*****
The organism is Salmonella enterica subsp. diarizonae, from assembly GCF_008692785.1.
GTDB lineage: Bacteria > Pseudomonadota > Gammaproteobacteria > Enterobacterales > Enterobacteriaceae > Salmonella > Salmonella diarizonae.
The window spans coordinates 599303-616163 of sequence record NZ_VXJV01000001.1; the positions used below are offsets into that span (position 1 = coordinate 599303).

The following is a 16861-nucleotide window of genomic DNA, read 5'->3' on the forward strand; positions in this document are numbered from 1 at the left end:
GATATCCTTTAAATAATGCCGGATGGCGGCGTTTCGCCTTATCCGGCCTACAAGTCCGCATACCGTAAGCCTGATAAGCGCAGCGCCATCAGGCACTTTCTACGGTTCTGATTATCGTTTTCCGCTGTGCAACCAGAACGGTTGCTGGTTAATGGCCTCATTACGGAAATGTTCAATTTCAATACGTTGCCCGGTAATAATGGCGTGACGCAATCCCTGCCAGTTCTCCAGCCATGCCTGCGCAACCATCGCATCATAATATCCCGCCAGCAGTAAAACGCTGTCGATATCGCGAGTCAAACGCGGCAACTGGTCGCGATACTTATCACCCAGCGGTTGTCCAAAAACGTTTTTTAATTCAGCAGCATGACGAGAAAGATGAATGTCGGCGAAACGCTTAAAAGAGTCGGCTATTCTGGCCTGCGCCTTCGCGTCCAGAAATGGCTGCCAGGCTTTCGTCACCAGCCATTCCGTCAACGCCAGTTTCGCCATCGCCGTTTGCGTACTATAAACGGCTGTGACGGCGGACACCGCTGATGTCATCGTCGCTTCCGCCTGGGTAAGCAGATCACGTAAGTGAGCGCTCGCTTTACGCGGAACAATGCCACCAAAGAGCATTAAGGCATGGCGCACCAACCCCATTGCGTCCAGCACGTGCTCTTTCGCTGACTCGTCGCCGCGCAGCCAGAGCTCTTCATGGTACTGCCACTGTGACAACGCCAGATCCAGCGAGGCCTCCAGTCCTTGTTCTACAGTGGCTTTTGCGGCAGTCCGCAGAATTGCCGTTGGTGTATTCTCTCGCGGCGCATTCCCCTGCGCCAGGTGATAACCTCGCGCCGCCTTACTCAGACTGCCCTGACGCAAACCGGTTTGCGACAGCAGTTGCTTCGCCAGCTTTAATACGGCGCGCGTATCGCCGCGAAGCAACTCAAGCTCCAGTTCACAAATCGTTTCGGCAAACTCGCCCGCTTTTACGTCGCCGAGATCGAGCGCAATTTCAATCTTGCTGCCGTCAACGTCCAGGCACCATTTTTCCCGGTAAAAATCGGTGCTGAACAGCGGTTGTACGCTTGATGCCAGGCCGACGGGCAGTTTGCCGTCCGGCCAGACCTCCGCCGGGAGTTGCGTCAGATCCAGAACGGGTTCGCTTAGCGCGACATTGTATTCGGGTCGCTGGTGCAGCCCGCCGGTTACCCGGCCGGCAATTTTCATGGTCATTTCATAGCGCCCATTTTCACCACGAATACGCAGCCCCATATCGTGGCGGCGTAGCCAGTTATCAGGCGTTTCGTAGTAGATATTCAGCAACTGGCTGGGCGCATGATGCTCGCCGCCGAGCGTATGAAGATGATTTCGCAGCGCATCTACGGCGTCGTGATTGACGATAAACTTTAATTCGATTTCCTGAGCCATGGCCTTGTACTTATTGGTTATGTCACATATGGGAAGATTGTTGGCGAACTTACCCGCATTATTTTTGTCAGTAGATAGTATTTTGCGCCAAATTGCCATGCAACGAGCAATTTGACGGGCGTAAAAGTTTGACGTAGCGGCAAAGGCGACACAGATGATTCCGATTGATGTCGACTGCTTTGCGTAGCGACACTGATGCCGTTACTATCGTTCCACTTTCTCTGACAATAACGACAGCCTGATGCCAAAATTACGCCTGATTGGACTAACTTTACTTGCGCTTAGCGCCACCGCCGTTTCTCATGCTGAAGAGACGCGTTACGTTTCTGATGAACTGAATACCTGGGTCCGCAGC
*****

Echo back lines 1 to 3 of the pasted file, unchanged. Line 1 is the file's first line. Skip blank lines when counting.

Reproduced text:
The organism is Salmonella enterica subsp. diarizonae, from assembly GCF_008692785.1.
GTDB lineage: Bacteria > Pseudomonadota > Gammaproteobacteria > Enterobacterales > Enterobacteriaceae > Salmonella > Salmonella diarizonae.
The window spans coordinates 599303-616163 of sequence record NZ_VXJV01000001.1; the positions used below are offsets into that span (position 1 = coordinate 599303).